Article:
Czech Republic: Number of socially excluded localities growing
In the Czech Republic the number of ghettos and the number of needy people living in them is gradually rising. During the past four years there have been no significant improvements to employment, housing or security in these impoverished localities and their surrounding neighborhoods.
The authorities have so far only undertaken some measures to effect change in these places. That is the finding of a report for the Government on the fulfillment of its Strategy to Combat Exclusion developed by the Czech Government Agency for Social Inclusion.
The Czech News Agency has a copy of the new report. The Strategy was adopted by the cabinet four years ago and listed tasks for the 2011-2015 period.
"Of 71 measures, 18 have been completely fulfilled, 26 have been partially fulfilled, 24 have not been fulfilled and three have just been launched. It is evident that the desired effect has not been achieved," the authors of the report write.
According to the report, not only has the situation not improved, but in some places it has even deteriorated further, and the public administration is not responding to these facts sufficiently, which means there is a need for more coordination of these procedures. The measures concerned involve education, employment, health care, housing, security, social services and welfare disbursal.
According to the report, the number of ghettos are increasing and the indebtedness of their population is growing. More and more people are ending up in substandard residential hotels, with entire families repeatedly moving from one such facility to another.
According to an analysis from 2006, there were as many as 300 impoverished apartment complexes and neighborhoods in the Czech Republic. Around 80 000 people lived in them, mainly members of the Romani community.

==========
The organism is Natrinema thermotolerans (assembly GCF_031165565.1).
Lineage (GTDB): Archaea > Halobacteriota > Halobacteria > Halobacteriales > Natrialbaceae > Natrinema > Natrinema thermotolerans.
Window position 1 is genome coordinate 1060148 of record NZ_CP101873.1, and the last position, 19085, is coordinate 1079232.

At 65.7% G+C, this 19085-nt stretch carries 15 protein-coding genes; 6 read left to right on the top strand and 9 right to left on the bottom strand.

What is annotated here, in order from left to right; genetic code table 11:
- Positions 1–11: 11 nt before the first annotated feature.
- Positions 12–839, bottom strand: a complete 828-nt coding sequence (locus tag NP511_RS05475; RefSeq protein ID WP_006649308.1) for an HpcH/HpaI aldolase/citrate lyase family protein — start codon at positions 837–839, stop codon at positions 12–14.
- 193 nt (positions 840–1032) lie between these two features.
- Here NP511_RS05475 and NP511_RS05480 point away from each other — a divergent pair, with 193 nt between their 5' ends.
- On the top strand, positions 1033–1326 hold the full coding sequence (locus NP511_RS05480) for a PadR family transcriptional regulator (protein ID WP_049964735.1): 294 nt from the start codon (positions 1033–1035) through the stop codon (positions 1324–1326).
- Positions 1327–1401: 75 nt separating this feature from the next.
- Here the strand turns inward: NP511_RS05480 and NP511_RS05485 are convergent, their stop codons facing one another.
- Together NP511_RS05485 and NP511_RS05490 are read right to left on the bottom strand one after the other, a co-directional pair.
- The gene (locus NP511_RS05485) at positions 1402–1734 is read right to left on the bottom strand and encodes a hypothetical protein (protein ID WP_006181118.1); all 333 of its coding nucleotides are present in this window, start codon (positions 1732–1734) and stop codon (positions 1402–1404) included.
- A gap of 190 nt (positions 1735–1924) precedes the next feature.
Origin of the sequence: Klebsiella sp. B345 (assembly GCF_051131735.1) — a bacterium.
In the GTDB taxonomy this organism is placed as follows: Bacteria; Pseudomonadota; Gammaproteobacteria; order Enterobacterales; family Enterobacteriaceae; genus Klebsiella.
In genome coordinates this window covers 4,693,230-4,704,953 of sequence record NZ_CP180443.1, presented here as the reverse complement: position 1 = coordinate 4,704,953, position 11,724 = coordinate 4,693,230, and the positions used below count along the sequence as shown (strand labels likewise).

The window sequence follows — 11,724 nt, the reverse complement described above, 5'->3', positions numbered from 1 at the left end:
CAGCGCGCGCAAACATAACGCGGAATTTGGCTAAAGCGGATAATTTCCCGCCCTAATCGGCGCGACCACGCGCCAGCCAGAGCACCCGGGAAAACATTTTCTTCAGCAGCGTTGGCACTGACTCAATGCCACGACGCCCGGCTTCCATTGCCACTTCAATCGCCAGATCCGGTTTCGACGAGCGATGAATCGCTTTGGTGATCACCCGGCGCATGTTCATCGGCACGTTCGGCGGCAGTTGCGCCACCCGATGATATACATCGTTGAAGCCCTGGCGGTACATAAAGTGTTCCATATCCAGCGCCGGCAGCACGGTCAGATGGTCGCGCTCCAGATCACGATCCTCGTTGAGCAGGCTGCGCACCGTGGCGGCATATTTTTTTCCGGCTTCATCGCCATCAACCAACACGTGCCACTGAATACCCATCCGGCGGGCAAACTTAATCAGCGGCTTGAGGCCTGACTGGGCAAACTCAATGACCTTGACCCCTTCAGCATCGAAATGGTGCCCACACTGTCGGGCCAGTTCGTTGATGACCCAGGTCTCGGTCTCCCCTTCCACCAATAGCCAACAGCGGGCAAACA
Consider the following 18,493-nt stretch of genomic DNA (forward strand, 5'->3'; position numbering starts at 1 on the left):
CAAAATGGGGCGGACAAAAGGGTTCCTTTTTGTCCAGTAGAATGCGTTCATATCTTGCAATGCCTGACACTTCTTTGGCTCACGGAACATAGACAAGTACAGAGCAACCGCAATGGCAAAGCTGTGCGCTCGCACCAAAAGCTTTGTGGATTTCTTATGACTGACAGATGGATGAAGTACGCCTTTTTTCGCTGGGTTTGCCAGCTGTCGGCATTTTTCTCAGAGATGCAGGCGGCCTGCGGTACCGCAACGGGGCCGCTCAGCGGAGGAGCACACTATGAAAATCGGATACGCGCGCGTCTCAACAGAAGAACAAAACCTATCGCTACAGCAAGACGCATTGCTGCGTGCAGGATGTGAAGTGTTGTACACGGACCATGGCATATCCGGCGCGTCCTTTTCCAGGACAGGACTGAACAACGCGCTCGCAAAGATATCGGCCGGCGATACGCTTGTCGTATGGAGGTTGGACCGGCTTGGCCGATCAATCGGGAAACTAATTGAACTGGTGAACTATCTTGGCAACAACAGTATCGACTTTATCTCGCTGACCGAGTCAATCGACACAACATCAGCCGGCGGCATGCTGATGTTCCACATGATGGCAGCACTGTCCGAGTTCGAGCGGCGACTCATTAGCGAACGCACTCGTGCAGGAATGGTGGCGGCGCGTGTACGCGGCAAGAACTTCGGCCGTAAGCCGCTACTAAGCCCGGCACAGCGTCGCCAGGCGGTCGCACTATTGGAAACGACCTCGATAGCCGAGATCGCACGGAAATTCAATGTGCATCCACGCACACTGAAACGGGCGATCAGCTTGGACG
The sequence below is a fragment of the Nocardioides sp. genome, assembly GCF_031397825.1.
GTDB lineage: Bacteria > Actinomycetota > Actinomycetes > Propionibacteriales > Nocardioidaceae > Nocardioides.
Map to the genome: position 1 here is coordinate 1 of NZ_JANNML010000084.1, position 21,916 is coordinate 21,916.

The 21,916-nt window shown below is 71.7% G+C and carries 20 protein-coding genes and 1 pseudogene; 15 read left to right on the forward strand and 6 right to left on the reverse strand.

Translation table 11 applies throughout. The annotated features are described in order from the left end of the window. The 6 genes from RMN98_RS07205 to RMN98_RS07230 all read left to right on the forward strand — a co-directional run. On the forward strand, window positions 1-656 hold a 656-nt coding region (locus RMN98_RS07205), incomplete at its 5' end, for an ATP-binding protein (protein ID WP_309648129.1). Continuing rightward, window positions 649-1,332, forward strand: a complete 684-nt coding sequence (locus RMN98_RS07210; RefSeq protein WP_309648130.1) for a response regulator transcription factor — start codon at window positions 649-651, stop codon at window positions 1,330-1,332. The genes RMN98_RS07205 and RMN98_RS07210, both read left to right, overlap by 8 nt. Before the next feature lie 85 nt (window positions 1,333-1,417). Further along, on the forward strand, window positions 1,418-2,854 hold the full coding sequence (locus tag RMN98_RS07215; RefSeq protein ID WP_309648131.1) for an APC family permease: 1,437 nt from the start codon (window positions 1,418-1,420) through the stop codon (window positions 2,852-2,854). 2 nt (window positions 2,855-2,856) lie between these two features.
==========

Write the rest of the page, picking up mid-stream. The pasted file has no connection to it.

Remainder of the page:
Agency head Martin Šimáček previously told the Czech News Agency that findings from the field show there could be around 400 ghettos by now. The report does not present a new number.
The Czech Labor and Social Affairs Ministry, commissioned a new analysis last year to map the current state of such places. According to the report on the fulfillment of the Strategy, during the last four years the security situation in the ghettos and their surrounding neighborhoods "basically did not improve".
Such places continue to report higher crime rates and more widespread rates of gambling and substance abuse. The investigation of crime in such places is usually complicated because of the interconnection of various offenses, which decreases the willingness of police officers to deal with the cases, according to the report.
The demanding nature of the work of police or other public agencies in impoverished localities is not reflected in their remuneration. Rank and file police officers are not trained in the issue of social exclusion or in social work with people who return to the ghettos after being released from prison.
There are also no specialists in eliminating loan-sharking currently deployed to the field. The housing situation has also not improved.
Since 2011, the number of households and persons who live in residential hotels has significantly increased. The cost of living in such facilities is very often significantly higher than normal housing costs, according to the report.
"As many as 80 % of the socially excluded localities feature buildings that require either partial or total reconstruction," the authors of the report have written. Subsidies are also lacking for the reconstruction of rental apartments that are already occupied.
The frequent moving of families from one residential hotel to the next makes it impossible to perform longer-term social work with the needy, and the frequent moves impact children's school attendance. Such children have not yet managed to be included into mainstream schools and often end up enrolled into "special schools".
Employment has also not significantly improved, according to the report. Between 30 - 60 % of adults in the ghettos are jobless.
When ghetto residents do work, it is in low-skilled or seasonal jobs. The authors of the report point out that some residents prefer to work under the table because of their high debts and fear of collections agencies attaching their wages.
The report states that welfare dependency in such places is a consequence more of low wages than of a generous welfare system. Since 2012, Labor Offices have been disbursing welfare, not local authorities.
That measure, according to the report, has tended to confirmed concerns that municipalities would lose interest in social work once welfare disbursal was not part of their remit. The Czech Human Rights Minister is now planning to update the Strategy for the 2016-2020 period.
The first version of the new Strategy should be ready by mid-year. Other state institutions will be able to comment on it in November.
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